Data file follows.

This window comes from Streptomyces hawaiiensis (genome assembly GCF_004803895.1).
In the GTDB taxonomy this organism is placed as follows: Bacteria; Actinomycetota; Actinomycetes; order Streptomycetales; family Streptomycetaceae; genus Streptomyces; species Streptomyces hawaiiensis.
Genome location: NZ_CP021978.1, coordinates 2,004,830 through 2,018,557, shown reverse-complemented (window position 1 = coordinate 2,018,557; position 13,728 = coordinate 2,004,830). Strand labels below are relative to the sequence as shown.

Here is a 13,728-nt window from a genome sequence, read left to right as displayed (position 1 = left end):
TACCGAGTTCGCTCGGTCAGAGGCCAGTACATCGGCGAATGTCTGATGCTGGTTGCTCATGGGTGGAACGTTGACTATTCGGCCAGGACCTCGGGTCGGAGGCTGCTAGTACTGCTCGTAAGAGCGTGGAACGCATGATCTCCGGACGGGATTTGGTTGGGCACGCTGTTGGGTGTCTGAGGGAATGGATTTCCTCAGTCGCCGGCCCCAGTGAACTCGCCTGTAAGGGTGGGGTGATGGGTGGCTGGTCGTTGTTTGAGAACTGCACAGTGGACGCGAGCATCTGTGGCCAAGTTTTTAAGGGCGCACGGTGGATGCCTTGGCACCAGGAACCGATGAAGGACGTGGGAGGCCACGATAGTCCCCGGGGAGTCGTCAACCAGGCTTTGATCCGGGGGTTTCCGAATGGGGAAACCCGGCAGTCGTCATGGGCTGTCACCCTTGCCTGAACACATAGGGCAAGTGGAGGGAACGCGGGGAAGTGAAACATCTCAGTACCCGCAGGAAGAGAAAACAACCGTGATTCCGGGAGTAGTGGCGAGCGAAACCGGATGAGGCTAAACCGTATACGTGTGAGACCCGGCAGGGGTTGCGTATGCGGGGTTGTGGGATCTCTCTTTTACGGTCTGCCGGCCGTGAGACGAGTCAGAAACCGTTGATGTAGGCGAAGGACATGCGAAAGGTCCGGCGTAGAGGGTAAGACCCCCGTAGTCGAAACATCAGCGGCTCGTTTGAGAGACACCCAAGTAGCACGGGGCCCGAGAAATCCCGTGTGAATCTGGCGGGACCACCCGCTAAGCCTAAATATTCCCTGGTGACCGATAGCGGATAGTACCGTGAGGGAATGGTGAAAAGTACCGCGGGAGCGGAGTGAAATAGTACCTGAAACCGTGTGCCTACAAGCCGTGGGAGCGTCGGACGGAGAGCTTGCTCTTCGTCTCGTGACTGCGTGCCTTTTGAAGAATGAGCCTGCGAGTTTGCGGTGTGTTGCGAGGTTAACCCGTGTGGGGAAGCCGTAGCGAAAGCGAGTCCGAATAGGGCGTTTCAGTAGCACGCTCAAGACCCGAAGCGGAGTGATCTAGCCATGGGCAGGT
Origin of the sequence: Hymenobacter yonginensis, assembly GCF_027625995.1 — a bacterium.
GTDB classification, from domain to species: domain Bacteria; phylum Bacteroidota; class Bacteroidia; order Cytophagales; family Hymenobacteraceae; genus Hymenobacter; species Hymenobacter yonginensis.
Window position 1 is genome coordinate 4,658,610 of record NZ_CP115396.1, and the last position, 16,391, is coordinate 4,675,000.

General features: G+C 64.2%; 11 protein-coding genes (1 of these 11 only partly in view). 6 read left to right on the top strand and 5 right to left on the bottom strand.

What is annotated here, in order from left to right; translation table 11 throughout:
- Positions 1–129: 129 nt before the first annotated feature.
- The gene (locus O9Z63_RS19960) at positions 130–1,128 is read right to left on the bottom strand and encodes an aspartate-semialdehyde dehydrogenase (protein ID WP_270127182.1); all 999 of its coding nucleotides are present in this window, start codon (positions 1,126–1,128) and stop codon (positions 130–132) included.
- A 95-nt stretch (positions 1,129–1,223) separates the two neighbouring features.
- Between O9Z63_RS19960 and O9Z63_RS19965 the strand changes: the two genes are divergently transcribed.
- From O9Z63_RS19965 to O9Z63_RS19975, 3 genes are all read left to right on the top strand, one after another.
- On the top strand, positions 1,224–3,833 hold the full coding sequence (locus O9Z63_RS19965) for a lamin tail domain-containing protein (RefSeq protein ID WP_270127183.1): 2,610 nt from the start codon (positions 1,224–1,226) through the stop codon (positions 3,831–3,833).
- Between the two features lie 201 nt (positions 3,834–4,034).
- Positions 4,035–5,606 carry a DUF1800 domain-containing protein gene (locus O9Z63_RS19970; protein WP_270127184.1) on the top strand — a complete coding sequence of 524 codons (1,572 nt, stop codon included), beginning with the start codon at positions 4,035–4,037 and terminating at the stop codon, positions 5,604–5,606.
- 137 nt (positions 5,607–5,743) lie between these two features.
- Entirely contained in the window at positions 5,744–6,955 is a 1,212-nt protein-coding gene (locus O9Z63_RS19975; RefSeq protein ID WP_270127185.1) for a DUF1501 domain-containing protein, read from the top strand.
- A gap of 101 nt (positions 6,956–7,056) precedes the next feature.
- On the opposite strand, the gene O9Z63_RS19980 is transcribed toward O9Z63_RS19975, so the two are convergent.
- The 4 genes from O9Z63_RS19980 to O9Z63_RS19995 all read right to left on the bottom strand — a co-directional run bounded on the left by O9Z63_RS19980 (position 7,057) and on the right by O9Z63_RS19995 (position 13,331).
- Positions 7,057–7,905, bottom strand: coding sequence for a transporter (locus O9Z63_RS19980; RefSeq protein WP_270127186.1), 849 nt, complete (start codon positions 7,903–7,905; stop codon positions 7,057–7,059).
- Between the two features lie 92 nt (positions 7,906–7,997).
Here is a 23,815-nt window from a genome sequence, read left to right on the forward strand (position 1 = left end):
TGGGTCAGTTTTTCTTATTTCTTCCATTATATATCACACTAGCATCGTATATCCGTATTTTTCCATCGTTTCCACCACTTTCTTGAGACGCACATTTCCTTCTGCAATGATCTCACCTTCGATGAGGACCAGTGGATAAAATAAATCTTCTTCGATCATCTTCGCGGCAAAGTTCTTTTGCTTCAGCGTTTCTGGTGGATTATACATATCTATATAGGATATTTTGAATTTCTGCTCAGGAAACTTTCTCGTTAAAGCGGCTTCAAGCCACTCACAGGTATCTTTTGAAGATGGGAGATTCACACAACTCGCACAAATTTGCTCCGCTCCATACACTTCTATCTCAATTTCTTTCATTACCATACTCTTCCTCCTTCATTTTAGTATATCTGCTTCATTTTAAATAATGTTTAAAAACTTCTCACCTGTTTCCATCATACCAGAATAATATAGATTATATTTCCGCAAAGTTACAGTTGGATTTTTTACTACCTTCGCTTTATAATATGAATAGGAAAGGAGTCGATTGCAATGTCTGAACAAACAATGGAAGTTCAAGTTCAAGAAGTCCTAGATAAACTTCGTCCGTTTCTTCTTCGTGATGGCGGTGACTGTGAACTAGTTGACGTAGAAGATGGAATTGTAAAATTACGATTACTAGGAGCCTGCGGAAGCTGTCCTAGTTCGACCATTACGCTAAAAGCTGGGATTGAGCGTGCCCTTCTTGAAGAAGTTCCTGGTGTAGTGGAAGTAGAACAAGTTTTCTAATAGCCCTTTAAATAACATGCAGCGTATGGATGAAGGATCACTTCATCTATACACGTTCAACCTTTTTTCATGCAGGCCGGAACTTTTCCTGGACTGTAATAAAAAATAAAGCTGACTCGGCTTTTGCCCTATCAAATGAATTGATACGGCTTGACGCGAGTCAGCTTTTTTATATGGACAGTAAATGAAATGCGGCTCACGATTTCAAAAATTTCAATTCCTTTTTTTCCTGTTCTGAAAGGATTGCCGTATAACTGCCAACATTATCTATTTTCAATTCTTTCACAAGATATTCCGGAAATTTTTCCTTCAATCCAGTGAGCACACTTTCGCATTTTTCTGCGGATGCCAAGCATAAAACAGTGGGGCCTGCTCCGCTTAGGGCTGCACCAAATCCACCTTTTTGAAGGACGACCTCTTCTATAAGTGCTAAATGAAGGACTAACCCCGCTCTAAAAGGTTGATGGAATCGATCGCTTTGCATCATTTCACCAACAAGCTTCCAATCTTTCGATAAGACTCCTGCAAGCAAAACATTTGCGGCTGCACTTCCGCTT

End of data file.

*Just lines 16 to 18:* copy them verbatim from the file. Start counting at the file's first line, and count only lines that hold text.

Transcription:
- On the top strand, positions 1,224–3,833 hold the full coding sequence (locus O9Z63_RS19965) for a lamin tail domain-containing protein (RefSeq protein ID WP_270127183.1): 2,610 nt from the start codon (positions 1,224–1,226) through the stop codon (positions 3,831–3,833).
- Between the two features lie 201 nt (positions 3,834–4,034).
- Positions 4,035–5,606 carry a DUF1800 domain-containing protein gene (locus O9Z63_RS19970; protein WP_270127184.1) on the top strand — a complete coding sequence of 524 codons (1,572 nt, stop codon included), beginning with the start codon at positions 4,035–4,037 and terminating at the stop codon, positions 5,604–5,606.